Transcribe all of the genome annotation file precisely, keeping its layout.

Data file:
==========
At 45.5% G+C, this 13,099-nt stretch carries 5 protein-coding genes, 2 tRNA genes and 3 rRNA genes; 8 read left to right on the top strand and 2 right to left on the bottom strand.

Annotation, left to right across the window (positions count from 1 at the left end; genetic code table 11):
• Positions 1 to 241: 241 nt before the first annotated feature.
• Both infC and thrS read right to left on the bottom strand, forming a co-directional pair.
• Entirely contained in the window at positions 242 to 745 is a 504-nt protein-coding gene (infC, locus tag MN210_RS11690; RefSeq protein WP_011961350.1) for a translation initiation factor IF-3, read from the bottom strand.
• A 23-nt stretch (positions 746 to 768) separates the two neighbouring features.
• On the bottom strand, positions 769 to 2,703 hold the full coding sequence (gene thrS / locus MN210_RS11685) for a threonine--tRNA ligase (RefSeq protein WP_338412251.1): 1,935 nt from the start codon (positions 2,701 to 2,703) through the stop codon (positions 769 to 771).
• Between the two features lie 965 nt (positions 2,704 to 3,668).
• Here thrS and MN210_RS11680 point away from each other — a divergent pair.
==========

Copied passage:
At 45.5% G+C, this 13,099-nt stretch carries 5 protein-coding genes, 2 tRNA genes and 3 rRNA genes; 8 read left to right on the top strand and 2 right to left on the bottom strand.

Annotation, left to right across the window (positions count from 1 at the left end; genetic code table 11):
• Positions 1 to 241: 241 nt before the first annotated feature.
• Both infC and thrS read right to left on the bottom strand, forming a co-directional pair.
• Entirely contained in the window at positions 242 to 745 is a 504-nt protein-coding gene (infC, locus tag MN210_RS11690; RefSeq protein WP_011961350.1) for a translation initiation factor IF-3, read from the bottom strand.
• A 23-nt stretch (positions 746 to 768) separates the two neighbouring features.
• On the bottom strand, positions 769 to 2,703 hold the full coding sequence (gene thrS / locus MN210_RS11685) for a threonine--tRNA ligase (RefSeq protein WP_338412251.1): 1,935 nt from the start codon (positions 2,701 to 2,703) through the stop codon (positions 769 to 771).
• Between the two features lie 965 nt (positions 2,704 to 3,668).
• Here thrS and MN210_RS11680 point away from each other — a divergent pair.